Have you ever wondered how a judge determines the length of a defendant’s sentence? In the U.S. federal courts, judges use what is called the U.S. Sentencing Guidelines, or USSG. The U.S. Sentencing Guidelines work much like a mathematical formula and calculate prison terms based upon a number of factors.
What is a Base Level?
Determining the length of a sentence starts with what is known as the base level. Every crime is assigned a certain base level pursuant to Chapter Two of the USSG. The more serious a crime is, the higher its level will be. Base levels can be increased or decreased depending on offense characteristics and circumstances surrounding the crime.
Offense characteristics and circumstances can vary from one crime to another, and they are listed along with the crime’s assigned base level. For example, a robbery is assigned a base level of 20; however, if a firearm was involved, the base level can increase to 25 or 27.
Can Base Levels be Increased or Decreased?
Base levels can increase or decrease due to various adjustments as well. One such adjustment is victim-related. Typically, if the victim was young, had a mental disorder or was restrained, the base level will increase. Your role in the crime can increase or decrease the base level as well.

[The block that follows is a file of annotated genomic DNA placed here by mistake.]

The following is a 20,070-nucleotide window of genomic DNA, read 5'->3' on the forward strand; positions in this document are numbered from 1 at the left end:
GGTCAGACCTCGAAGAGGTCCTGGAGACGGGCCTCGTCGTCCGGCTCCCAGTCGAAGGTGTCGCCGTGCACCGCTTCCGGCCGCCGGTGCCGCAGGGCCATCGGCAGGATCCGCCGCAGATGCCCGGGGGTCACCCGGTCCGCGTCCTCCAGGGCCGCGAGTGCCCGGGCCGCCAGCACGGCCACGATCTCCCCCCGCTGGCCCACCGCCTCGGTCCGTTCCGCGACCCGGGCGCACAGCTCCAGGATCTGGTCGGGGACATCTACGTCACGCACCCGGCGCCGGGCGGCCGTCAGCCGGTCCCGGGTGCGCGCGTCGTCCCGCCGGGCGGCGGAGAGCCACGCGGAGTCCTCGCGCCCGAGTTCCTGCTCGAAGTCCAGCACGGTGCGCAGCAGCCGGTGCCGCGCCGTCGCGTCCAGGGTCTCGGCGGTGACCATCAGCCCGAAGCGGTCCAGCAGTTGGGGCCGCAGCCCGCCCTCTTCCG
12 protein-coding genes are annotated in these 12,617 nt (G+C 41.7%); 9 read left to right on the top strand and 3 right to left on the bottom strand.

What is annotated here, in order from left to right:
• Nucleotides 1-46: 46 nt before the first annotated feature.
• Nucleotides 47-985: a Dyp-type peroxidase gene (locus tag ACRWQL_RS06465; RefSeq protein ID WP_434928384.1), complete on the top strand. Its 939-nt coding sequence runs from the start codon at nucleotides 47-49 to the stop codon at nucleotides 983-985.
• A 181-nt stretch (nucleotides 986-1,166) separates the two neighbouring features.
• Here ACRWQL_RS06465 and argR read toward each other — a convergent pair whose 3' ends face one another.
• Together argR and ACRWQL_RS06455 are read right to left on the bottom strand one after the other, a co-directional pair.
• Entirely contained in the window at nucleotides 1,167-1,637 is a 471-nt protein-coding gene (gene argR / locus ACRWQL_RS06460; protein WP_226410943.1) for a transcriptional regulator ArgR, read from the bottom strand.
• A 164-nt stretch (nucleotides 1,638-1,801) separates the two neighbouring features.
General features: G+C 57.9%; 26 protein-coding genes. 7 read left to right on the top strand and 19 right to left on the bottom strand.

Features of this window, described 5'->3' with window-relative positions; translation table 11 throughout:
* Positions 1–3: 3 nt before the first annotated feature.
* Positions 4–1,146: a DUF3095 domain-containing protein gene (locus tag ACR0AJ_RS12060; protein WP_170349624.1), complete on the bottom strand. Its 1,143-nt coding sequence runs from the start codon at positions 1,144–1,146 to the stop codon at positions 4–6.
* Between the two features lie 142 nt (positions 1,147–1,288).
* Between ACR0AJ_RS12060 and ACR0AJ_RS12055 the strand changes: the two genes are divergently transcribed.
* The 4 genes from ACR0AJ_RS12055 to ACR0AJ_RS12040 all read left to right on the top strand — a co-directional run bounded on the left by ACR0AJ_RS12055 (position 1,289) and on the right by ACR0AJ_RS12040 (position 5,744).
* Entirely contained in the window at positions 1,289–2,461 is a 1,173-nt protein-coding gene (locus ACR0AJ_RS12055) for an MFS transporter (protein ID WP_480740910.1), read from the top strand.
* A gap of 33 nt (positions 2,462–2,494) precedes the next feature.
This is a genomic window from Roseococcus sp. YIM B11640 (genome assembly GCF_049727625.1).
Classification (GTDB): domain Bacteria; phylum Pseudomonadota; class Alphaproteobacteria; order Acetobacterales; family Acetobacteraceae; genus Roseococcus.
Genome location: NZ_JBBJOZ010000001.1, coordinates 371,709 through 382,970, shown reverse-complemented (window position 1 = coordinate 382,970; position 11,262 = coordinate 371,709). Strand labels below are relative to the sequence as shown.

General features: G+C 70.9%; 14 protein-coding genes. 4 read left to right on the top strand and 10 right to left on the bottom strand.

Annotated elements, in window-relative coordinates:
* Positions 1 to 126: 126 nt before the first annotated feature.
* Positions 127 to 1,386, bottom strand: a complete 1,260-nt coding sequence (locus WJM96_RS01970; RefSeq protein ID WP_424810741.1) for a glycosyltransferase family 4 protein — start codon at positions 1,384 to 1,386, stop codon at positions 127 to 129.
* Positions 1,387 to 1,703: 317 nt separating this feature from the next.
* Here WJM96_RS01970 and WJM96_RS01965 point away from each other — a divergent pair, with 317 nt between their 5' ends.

If you obstructed justice in any way, such as by threatening witnesses or destroying evidence, the base level will increase. Finally, the base level can go down if you:
- Paid restitution
- Pleaded guilty to the crime
- Accepted sole responsibility for your crime
- Admitted that you were an accomplice
Examining the Defendant’s Criminal History
After a base level has been assigned to a crime, the next step is to examine the defendant’s criminal history. Pursuant to Chapter Four of the Sentencing Guidelines, defendants are placed into one of six different categories depending on their criminal history. The more extensive a criminal record is, the higher the category will be.
Figuring the Sentencing Range
The final step in computing the length of a sentence is to figure the final offense level. This is done by adding or subtracting any offense characteristics and/or adjustments to or from the base level. The sentencing table will then show the sentencing range, which is the point where the final offense level and criminal history category meet.
What is Departure?
The sentence that a defendant will actually receive can vary depending on any mitigating or aggravating circumstances surrounding the crime. This is known as departure. Aggravating circumstances can increase a sentence, and they include such things as using firearms or killing a victim.
Mitigating factors can lead to a shorter sentence, and they include such things as mental illnesses or helping with a criminal investigation. After a 2005 U.S. Supreme Court ruling, these guidelines were determined to be advisory only. This means that judges must look at the guidelines, do the calculations and explain their reasons for sentencing.
For more information pertaining to the U.S. Sentencing Guidelines, be sure to get in touch with The Law Office of Matthew D. Sharp at 713-868-6100.